Tuesday, April 20, 2010

Homemade Ricotta Cheese


The only disappointing thing about making this recipe, was not knowing all these years how simple it was to make my own cheese. And, ricotta cheese at that.
I would be hard pressed to choose a favorite variety of cheese, 'cuz I love 'em all. But, ricotta has always been near the top of that favorite list.
Recently, I have discovered a new way to enjoy it, which is for breakfast, spread on toast with salt & pepper. It has about a 1/4 the amount of calories, per ounce, of butter. Plus, it's loaded with protein. It's great in many classic Italian dishes, such as stuffed shells, baked ziti or lasagne. It's also amazing on pizza.
I have been buying the store bought variety. But, now that I know how simple & delicious it is to make my own, I know I'll be making it a lot.

Begin by lining a colander with 4 layers of cheesecloth, leaving some overhang. Add 8 cups of whole milk & 2 cups of buttermilk to a medium stockpot. Attach a deep fry, or candy thermometer to the edge of the pot.

Place the pot over high heat, and while stirring frequently, heat until small clumps {curds} begin to form. When the thermometer reaches 175-180 degrees,

the curd will separate from the whey & float to the top of the pot. Remove the pot from the heat.

Using a slotted spoon, or skimmer, transfer the curds to the cheesecloth lined colander. Gather the chessecloth around the ricotta, to release some of the liquid. Don't squeeze it, or the cheese will dry out too much.

Leave the cheese in the colander & let it rest for 20 minutes.
Transfer the ricotta to a bowl, season lightly with salt & mix gently.


Cover & chill until ready to use.

Note: If you don't own a candy thermometer, this recipe can be made without it. You will know when it's ready because the curds with separate completely from the whey.

Ricotta Cheese

From Bon App├ętit, April 2010
Makes about 2 cups

8 cups whole milk
2 cups buttermilk

Line a colander with 4 layers of cheesecloth, leaving some overhang. Add the milk & buttermilk to a medium stockpot. Attach a deep fry, or candy thermometer to the edge of the pot. Place the pot over high heat, and while stirring frequently, heat until small clumps {curds} begin to form. When the thermometer reaches 175-180 degrees, the curd with separate from the whey & float to the top of the pot. Remove the pot from the heat.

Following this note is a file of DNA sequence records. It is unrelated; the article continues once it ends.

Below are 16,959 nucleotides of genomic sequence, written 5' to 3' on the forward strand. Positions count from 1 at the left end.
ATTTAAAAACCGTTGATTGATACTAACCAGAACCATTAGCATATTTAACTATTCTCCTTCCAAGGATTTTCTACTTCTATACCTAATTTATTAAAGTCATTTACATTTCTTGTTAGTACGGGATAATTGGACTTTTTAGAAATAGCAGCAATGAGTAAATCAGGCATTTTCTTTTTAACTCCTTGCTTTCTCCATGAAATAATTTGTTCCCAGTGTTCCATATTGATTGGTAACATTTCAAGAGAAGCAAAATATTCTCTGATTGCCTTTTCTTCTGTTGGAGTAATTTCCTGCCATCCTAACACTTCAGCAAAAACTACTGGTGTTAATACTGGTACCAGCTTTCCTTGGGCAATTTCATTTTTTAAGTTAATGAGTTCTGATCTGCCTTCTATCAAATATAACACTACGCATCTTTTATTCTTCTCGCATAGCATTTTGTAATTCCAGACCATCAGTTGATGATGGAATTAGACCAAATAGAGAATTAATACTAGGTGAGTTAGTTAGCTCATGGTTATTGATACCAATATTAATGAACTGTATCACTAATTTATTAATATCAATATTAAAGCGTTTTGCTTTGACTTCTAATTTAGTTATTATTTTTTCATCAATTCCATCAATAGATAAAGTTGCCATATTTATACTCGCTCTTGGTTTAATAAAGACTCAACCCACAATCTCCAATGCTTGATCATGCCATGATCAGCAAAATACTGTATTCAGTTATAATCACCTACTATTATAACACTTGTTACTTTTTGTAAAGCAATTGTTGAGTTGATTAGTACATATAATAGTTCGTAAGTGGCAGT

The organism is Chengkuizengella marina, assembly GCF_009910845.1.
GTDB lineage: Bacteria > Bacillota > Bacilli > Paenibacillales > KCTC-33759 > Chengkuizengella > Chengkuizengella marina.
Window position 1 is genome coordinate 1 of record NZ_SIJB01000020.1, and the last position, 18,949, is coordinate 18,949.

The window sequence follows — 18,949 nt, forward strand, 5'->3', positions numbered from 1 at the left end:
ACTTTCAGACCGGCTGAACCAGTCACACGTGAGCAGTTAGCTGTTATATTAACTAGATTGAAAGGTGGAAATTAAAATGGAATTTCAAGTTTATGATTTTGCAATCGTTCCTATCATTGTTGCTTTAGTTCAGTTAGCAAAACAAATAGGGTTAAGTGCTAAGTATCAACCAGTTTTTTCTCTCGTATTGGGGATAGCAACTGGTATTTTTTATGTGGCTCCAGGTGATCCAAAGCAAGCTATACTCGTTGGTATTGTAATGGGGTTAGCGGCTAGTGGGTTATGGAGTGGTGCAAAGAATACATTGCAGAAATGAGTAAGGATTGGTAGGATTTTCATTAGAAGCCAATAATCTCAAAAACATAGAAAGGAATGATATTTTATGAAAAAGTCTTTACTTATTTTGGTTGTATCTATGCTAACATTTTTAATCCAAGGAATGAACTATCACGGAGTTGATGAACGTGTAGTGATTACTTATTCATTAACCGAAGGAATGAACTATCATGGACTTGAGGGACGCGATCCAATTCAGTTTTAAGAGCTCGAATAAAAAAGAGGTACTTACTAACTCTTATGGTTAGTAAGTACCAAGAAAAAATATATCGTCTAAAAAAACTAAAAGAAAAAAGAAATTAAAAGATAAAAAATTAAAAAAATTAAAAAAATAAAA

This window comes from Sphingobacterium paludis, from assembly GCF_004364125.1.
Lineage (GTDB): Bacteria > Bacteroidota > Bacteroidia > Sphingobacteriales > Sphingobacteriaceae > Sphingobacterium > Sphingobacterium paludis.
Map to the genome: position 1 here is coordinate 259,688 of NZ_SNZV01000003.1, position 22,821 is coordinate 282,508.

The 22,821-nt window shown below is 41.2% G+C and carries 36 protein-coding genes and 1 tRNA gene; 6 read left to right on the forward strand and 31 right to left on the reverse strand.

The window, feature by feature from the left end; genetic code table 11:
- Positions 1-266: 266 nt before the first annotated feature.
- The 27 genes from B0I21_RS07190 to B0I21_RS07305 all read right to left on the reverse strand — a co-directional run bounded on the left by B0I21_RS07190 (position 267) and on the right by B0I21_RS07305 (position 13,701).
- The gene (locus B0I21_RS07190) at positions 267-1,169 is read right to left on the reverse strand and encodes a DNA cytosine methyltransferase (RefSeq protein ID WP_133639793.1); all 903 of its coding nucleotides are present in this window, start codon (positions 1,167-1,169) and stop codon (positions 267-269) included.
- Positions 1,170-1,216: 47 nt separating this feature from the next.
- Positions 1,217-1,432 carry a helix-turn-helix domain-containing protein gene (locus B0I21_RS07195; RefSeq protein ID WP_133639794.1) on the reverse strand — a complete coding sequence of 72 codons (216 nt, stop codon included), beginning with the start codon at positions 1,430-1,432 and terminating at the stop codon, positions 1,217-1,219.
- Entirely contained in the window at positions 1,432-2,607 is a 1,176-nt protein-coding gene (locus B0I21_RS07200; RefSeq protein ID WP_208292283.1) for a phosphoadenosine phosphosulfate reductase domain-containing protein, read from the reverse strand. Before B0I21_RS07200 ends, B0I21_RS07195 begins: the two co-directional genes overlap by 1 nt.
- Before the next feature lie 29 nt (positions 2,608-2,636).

Using a slotted spoon, or skimmer, transfer the curds to the cheesecloth lined colander. Gather the chessecloth around the ricotta, to release some of the liquid. Don't squeeze it, or the cheese will dry out too much. Leave the cheese in the colander & let it rest for 20 minutes.
Transfer the ricotta to a bowl, season lightly with salt & mix gently. Cover & chill until ready to use.
Click here for the printable recipe.

8 comments:

laurie said...

I just posted a recipe on my blog using ricotta... If I would have known I could have made it so simply myself.. I would have..Thanks for the post I will definately make my own the next time I use ricotta in a recipe!!

Leslie said...

Next time I'm up at Dana's I'll bring some raw milk back for you. Last year we made ricotta, it was awesome! Thanks for reminding me that it's time to make another batch.

kate said...

Leslie~I would love that!

kate said...

Laurie~Your lasagne rolls look delicious. This ricotta would be perfect for that recipe!
~kate

Karen said...

I made some ricotta a while back and I agree with you - it's so easy that it's ridiculous to buy the stuff anymore! I'll have to make some more and try it for breakfast!

suzybananas said...

I can not believe you are making your own cheese! What's next?

M. said...

I would love to make my own ricotta, you make it sound so easy.... :)

Carol said...

Hi Kate,

I discovered your recipes through Tasty Kitchen. I have learned to make my own feta cheese (using a recipe from Fine Cooking), and I love making my own cheese. This recipe is next! So glad you shared. Twinks

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